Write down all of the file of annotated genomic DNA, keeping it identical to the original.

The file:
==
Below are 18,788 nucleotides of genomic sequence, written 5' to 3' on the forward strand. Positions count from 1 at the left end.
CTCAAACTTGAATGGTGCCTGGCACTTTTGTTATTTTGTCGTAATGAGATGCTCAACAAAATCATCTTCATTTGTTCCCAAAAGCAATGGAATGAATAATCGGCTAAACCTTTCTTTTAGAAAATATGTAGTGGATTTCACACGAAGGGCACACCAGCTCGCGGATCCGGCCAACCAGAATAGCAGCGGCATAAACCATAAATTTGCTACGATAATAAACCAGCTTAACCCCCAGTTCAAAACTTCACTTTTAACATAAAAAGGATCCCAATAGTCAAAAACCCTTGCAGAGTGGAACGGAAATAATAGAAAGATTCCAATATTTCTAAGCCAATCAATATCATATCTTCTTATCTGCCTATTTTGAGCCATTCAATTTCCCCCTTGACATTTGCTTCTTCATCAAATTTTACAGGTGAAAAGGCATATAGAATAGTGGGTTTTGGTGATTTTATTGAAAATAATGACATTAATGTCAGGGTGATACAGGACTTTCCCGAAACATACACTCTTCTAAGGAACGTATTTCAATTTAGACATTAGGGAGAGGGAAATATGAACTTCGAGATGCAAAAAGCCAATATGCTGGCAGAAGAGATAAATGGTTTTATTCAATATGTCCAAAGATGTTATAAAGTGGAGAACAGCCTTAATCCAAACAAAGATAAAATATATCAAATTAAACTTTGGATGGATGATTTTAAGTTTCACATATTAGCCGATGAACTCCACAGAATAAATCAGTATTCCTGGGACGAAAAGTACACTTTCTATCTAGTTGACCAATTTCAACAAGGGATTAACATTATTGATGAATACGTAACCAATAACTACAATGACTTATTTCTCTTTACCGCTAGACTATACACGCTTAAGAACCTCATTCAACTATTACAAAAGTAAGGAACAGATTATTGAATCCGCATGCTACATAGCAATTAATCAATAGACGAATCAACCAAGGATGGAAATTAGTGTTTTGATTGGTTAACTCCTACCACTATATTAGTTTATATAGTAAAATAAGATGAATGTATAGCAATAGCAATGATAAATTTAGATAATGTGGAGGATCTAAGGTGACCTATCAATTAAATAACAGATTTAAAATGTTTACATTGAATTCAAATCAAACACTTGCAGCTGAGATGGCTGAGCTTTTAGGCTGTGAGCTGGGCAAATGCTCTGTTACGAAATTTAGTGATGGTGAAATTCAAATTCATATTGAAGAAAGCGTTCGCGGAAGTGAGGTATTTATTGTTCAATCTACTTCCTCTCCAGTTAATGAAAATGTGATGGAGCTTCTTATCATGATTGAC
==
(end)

Below are 18,788 nucleotides of genomic sequence, written 5' to 3' on the forward strand. Positions count from 1 at the left end.
CTCAAACTTGAATGGTGCCTGGCACTTTTGTTATTTTGTCGTAATGAGATGCTCAACAAAATCATCTTCATTTGTTCCCAAAAGCAATGGAATGAATAATCGGCTAAACCTTTCTTTTAGAAAATATGTAGTGGATTTCACACGAAGGGCACACCAGCTCGCGGATCCGGCCAACCAGAATAGCAGCGGCATAAACCATAAATTTGCTACGATAATAAACCAGCTTAACCCCCAGTTCAAAACTTCACTTTTAACATAAAAAGGATCCCAATAGTCAAAAACCCTTGCAGAGTGGAACGGAAATAATAGAAAGATTCCAATATTTCTAAGCCAATCAATATCATATCTTCTTATCTGCCTATTTTGAGCCATTCAATTTCCCCCTTGACATTTGCTTCTTCATCAAATTTTACAGGTGAAAAGGCATATAGAATAGTGGGTTTTGGTGATTTTATTGAAAATAATGACATTAATGTCAGGGTGATACAGGACTTTCCCGAAACATACACTCTTCTAAGGAACGTATTTCAATTTAGACATTAGGGAGAGGGAAATATGAACTTCGAGATGCAAAAAGCCAATATGCTGGCAGAAGAGATAAATGGTTTTATTCAATATGTCCAAAGATGTTATAAAGTGGAGAACAGCCTTAATCCAAACAAAGATAAAATATATCAAATTAAACTTTGGATGGATGATTTTAAGTTTCACATATTAGCCGATGAACTCCACAGAATAAATCAGTATTCCTGGGACGAAAAGTACACTTTCTATCTAGTTGACCAATTTCAACAAGGGATTAACATTATTGATGAATACGTAACCAATAACTACAATGACTTATTTCTCTTTACCGCTAGACTATACACGCTTAAGAACCTCATTCAACTATTACAAAAGTAAGGAACAGATTATTGAATCCGCATGCTACATAGCAATTAATCAATAGACGAATCAACCAAGGATGGAAATTAGTGTTTTGATTGGTTAACTCCTACCACTATATTAGTTTATATAGTAAAATAAGATGAATGTATAGCAATAGCAATGATAAATTTAGATAATGTGGAGGATCTAAGGTGACCTATCAATTAAATAACAGATTTAAAATGTTTACATTGAATTCAAATCAAACACTTGCAGCTGAGATGGCTGAGCTTTTAGGCTGTGAGCTGGGCAAATGCTCTGTTACGAAATTTAGTGATGGTGAAATTCAAATTCATATTGAAGAAAGCGTTCGCGGAAGTGAGGTATTTATTGTTCAATCTACTTCCTCTCCAGTTAATGAAAATGTGATGGAGCTTCTTATCATGATTGAC